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Animating an SVG Menu Icon with Segment


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Today we are very happy to share an interesting menu icon effect with you. The idea is based on the Dribbble shot hamburger menu by Tamas Kojo. At first, the icon is the classic burger menu icon. But when you click on it, it becomes a close icon with a fun “ninja” effect. The animation is reversed when you click on the close icon which turns it into the initial hamburger icon again. Take a look:

Awesome Burguer Animation

In this tutorial we are going to recreate this effect using SVG and a new library called Segment. First, we will do some initial planning, then we’ll introduce Segment a bit and later on we will draw and animate our hamburger icon.


To achieve this effect, I cannot imagine anything better than SVG. And the new library Segment (which is an alternative to the DrawSVGPlugin from GSAP) provides the necessary utilities to implement it.

The main idea is to create three paths that describe the trajectory of each bar on the burger icon when it transforms to the close icon. The Segment library will allow us to animate the path strokes in the way we want. To draw paths, any vector editor (like Adobe Illustrator or Inkscape) can be used; in this case we’ll be drawing the paths manually (tying lines, curves and arcs), because we want to get the best possible accuracy. Keep in mind that we are doing an animation that contains “elastic” movements, therefore these must be considered in the length of each path. But before we continue, let’s have a look at Segment.

Introducing Segment

The main tool we’ll be using is Segment, a little JavaScript class (without dependencies) for drawing and animating SVG path strokes. Using Segment is pretty straightforward:

<!-- Add the segment script (less than 2kb) -->
<script src="/dist/segment.min.js"></script>

<!-- Define a path somewhere -->
    <path id="my-path" ...>

    // Initialize a new Segment with the path
    var myPath = document.getElementById("my-path"),
        segment = new Segment(myPath);

    // Draw a segment of a stroke at the time you want
    // Syntax: .draw(begin, end[, duration, options])
    segment.draw("25%", "75% - 10", 1);

    /* Full example with all possible options */

    // Define a normalized easing function (t parameter will be in the range [0, 1])
    function cubicIn(t) {
        return t * t * t;

    // Define a callback function
    function done() {

    // Draw the complete path
    segment.draw(0, "100%", 1, {delay: 1, easing: cubicIn, callback: done});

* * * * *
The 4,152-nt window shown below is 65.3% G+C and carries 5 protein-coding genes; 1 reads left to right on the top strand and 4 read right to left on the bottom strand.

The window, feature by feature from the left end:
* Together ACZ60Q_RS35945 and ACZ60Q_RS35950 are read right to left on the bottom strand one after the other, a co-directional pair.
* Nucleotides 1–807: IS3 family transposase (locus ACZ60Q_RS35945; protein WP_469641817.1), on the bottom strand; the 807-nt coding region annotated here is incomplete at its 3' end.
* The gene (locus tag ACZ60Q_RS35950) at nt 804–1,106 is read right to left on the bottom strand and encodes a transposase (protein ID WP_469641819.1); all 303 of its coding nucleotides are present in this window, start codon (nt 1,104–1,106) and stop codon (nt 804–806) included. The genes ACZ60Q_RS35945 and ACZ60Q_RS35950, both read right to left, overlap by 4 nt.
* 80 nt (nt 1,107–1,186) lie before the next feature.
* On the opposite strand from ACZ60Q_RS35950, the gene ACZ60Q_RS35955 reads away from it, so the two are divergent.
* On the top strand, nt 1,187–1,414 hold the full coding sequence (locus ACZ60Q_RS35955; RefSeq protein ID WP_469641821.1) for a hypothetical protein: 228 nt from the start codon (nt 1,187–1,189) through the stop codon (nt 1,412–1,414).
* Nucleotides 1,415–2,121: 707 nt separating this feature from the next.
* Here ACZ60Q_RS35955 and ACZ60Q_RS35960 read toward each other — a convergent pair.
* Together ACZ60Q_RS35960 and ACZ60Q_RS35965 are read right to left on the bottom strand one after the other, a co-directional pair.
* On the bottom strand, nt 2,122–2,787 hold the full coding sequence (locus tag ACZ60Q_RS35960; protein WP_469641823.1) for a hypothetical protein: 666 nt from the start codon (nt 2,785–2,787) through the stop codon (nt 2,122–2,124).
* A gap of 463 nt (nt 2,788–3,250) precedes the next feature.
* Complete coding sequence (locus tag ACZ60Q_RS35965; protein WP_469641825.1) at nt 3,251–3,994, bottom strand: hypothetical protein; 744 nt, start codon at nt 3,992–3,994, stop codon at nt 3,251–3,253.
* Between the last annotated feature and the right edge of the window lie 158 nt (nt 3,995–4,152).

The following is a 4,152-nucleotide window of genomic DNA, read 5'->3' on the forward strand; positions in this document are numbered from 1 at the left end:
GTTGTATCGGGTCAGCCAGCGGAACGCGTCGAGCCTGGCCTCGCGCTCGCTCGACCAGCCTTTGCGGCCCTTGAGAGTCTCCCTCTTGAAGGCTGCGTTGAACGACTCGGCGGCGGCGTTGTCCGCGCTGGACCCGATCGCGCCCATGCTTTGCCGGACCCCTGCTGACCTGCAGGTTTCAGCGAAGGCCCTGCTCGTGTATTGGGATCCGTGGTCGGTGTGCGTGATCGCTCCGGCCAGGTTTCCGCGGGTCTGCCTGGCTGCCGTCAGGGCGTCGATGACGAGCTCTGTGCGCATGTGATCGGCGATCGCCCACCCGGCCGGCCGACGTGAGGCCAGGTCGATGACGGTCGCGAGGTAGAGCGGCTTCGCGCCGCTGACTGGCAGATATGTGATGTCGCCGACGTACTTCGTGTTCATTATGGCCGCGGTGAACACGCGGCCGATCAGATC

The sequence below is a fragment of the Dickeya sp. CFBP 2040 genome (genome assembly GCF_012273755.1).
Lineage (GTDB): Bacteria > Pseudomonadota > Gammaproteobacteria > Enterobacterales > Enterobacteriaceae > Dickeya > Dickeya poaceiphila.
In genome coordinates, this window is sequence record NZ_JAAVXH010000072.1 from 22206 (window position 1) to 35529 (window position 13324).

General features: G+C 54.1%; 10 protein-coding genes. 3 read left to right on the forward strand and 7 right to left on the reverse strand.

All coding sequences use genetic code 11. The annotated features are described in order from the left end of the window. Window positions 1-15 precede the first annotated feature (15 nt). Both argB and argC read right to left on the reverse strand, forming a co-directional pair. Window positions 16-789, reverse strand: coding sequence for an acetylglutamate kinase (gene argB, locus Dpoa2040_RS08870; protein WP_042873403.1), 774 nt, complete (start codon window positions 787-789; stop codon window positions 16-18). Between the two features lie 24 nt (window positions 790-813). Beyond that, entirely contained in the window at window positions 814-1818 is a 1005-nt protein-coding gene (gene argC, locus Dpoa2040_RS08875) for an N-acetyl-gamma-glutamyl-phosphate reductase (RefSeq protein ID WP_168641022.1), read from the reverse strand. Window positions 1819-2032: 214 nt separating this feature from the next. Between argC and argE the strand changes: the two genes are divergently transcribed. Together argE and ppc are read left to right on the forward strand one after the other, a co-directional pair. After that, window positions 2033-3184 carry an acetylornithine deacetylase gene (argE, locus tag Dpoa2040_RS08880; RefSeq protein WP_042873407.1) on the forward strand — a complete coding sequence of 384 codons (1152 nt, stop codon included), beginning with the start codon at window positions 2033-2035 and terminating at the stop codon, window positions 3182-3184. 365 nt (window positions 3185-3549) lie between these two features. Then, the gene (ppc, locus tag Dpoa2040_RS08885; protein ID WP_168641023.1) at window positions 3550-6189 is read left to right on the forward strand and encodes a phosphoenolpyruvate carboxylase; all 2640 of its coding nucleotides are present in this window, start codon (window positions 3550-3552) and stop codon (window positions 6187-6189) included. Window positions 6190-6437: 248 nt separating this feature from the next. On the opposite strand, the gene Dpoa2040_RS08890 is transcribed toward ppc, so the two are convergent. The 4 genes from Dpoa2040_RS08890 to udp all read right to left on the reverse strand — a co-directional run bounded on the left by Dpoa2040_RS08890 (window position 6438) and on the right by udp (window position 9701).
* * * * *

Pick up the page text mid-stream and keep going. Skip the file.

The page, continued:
To learn more you can play with the demo and check out the documentation on GitHub. Also, if you want to understand how Segment works, you can read more about it in this article.

It is important to note that Segment does not include any easing function (except the default linear one), so we will be using the excellent d3-ease library for this.


It’s a very quick animation, but if we analyze the animation frame by frame, we can draw each path. The result is something like this:


Created from the following code we’ve developed piece by piece:

<svg width="100px" height="100px">
    <path d="M 30 40 L 70 40 C 90 40 90 75 60 85 A 40 40 0 0 1 20 20 L 80 80"></path>
    <path d="M 30 50 L 70 50"></path>
    <path d="M 70 60 L 30 60 C 10 60 10 20 40 15 A 40 38 0 1 1 20 80 L 80 20"></path>

Now we need to add the proper CSS styles to the paths to achieve the desired effect, and an id to access them easily from our script. This is the HTML structure we’ll be using:

<!-- Wrapper -->
<div id="menu-icon-wrapper" class="menu-icon-wrapper">
    <!-- SVG element with paths -->
    <svg width="100px" height="100px">
        <path id="pathA" d="M 30 40 L 70 40 C 90 40 90 75 60 85 A 40 40 0 0 1 20 20 L 80 80"/>
        <path id="pathB" d="M 30 50 L 70 50"/>
        <path id="pathC" d="M 70 60 L 30 60 C 10 60 10 20 40 15 A 40 38 0 1 1 20 80 L 80 20"/>
    <!-- Trigger to perform the animations -->
    <button id="menu-icon-trigger" class="menu-icon-trigger"></button>

And the CSS styles:

// The wrapper was defined with a fixed width and height
// Note, that the pointer-events property is set to 'none'. 
// We don't need any pointer events in the entire element.
    position: relative;
    display: inline-block;
    width: 34px;
    height: 34px;
    pointer-events: none;
    transition: 0.1s;

// To perform the scaled transform for the second demo
    transform: scale(0.5);

// Adjusting the position of the SVG element
.menu-icon-wrapper svg{
    position: absolute;
    top: -33px;
    left: -33px;

// Defining the styles for the path elements
.menu-icon-wrapper svg path{
    stroke: #fff;
    stroke-width: 6px;
    stroke-linecap: round;
    fill: transparent;

// Setting the pointer-events property to 'auto',